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Background • Colorectal cancer is the second most commonly diagnosed cancer world wide in women, third in men • Third leading cause of cancer deaths in the U.S. • The lifetime incidence for patients at average risk is 5 percent, with 90 percent of cases occurring after age 50. • Lifetime probability: 1 in 20 (men),1 in 22 (women) • Both the incidence of and mortality rates from CRC have been declining in the US
Pathology • Adenocarcinoma (90-95% of CRC) Special types within adenoca group: • Mucinousadenocarcinoma (10% of adenoca) • Large quantities of extracellular mucus • Tendency to spread within the peritoneum • Lower sensitivity for PET-CT • Signet-ring cell carcinoma (1% of adenoca) • Large quantities of intracellular mucinous • Probably more aggressive • Other • Squamous cell (anal cancer) • Small cell, carcinoid tumors, adenosquamous, GIST, sarcomas, lymphomas etc.
Pathology - grading • Histologic grade • G1 – well differentiated • G2 – moderately differentiated • G3 – poorly differentiated • Correlates with aggressiveness of the disease
Risk Factors For Colorectal Cancer • Increasing age (highest in people older than 85 years) • Diet: red meet, highly processed meet • High fat, high protein, low fiber diet • High consumption of alcohol • Cigarette smoking • Obesity • Lack of physical activity • DM type II or insulin ressistance
Who is at high risk? • Personal history of: • Colorectal cancer • Adenomatous polyps • Inflammatory bowel disease (UC or Crohn’s) • Family History of: • Colorectal cancer • Polyps • Hereditary Colorectal Cancer Syndromes: • Familial adenomatous polyposis (FAP) • Hereditary non-polyposis colon cancer (HNPCC)
Pathogenesis • Inherited and acquired genetic defects (Adenomas to dysplasia and carcinoma) • Progression takes at least 10 years on average • Most colorectal polyps are adenomatous(2/3) • The risk of CRC increases with adenoma size, number, and histology (villous adenomas>tubular adenomas) • Removal of adenomatous polyps prevents cancer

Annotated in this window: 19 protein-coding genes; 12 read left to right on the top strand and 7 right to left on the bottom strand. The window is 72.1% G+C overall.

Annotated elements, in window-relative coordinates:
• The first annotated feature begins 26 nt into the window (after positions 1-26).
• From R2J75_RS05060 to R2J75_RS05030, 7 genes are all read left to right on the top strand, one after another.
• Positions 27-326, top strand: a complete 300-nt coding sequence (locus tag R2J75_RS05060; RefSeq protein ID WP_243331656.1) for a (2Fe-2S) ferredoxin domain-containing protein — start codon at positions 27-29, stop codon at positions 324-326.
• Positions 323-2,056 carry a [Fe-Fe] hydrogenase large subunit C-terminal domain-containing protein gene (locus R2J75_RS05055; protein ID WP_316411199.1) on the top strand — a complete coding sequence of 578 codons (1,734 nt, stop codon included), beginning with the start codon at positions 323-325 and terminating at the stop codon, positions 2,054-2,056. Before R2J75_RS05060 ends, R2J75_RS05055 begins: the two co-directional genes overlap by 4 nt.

Sporadic Cancer • All cancer arises from changes in genes…. • But NOT all cancer is inherited • Most CRC is sporadic~75 – 80% (due to acquired mutations throughout a person’s lifetime) • Sporadic cancer generally has a later onset
Proportion of Hereditary CRC Familial ~15% Hereditary ~5% Lynch syndrome ~ 2-5% FAP ~ <1% Sporadic 80%
Compared to sporadic cancer people with hereditary cancer have… • A higher risk of developing cancer • A younger age of onset of cancer • Generally < 50 years of age • Multiple primary cancers • Generally have a family history of cancer
Hereditary Colorectal Cancer Two common syndromes: • Lynch syndrome • Also known as Hereditary Non Polyposis Colorectal Cancer or HNPCC • ~2 - 5% of colorectal cancer • Prevalence of 1 in 200 - 2,000 • Familial Adenomatous Polyposis (FAP) • <1% of colorectal cancer • Prevalence of 1 in 8,000 – 14,000 • Autosomal dominant inheritance
Lynch syndrome (HNPCC) • Lynch syndrome is genetically heterogeneous • Clinical testing available for 4 genes: MLH1 & MSH2 (most common), MSH6 & PMS2 • Characterized by: • Earlier onset than sporadic cancer • More aggressive, proximal, right sided tumours • Risk for extra-colonic tumours • Distinct tumour pathology
Familial Adenomatous Polyposis • Chromosome 5, APC gene • Characterized by: • Early onset • >100 adenomatous polyps • Variant form: • Attenuated FAP may occur with >10 but <100 polyps.
Familial Adenomatous Polyposis • Colorectal adenomatous polyps begin to appear at an average age of 16 years (range 7-36 years) • Average age at diagnosis: 34-43 years, when >95% have polyps
Familial Adenomatous Polyposis • ~50-90% develop small bowel polyps • lifetime risk of small bowel malignancy is 4-12% • ~50% develop gastric polyps • ~10% gastric cancer • ~10% develop desmoid tumours
Colonoscopy • Colonoscopy permits endoscopic evaluation of the entire colorectum. • Dietary restrictions and full cathartic preparation are required prior to the procedure. • In contrast to other endorsed screening options, therapeutic polypectomy can be completed during the baseline procedure. • Sigmodoscopy – max to splenic flexure (60 cm)
Screening tests - imaging • Double contrast Barium Enema (DCBE): detects only 50% of adenomas larger than1.0 cm and 39% of allpolyps. Retrospective studies have found that DCBE may miss 15-22% of CRC • CT colonography (CTC) – „virtualcolonoskopy” • Abnormal results need to be followed up by colonoscopy for excision and tissue diagnosis, or, for smaller lesions, surveillance with CTC • Flat adenomas may have greater malignant potential than polypoid lesions and are more likely to be missed on CTC than colonoscopy